The site where NASA's Mars rover Curiosity landed last year contains at least one lake that would have been perfectly suited for colonies of simple, rock-eating microbes found in caves and hydrothermal vents on Earth.
Analysis of mudstones in an area known as Yellowknife Bay, located inside the rover's Gale Crater landing site, show that fresh water pooled on the surface for tens of thousands -- or even hundreds of thousands -- of years.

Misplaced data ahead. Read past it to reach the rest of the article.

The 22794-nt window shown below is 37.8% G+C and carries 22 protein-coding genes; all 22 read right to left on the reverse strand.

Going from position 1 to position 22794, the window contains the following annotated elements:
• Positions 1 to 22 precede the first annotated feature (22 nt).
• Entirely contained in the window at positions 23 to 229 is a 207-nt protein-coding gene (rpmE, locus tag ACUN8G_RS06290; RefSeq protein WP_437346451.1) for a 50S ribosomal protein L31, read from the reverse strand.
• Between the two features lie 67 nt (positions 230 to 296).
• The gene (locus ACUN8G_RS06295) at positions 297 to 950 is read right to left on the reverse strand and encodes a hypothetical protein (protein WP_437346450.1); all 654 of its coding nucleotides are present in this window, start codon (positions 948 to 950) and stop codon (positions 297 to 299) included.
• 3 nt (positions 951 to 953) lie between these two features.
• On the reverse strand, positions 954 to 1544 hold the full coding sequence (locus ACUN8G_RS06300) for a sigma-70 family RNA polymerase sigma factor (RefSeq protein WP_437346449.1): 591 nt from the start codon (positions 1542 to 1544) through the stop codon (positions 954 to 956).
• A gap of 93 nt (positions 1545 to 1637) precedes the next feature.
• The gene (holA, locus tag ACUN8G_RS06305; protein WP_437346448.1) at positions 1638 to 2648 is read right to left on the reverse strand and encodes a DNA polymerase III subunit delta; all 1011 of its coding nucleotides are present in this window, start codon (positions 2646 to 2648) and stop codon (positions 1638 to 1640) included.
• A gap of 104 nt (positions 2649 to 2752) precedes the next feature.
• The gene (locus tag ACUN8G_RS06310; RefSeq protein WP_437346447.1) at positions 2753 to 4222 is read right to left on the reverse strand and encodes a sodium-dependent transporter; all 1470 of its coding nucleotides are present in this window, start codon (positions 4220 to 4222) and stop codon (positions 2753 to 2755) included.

PHOTOS: Curiosity Drills Hole Into Mars Rock
"The results show that the lake was definitely a habitable environment," Curiosity lead scientist John Grotzinger, with the California Institute of Technology, told Discovery News.
The really big surprise, however, was that clays drilled out from inside two mudstones and analyzed by the rover are much younger than scientists expected, a finding that extends the window of time for when Mars may have been suitable for life.
"These numbers now overlap with the oldest rocks on Earth that contain evidence of a former biosphere on Earth," Grotzinger said.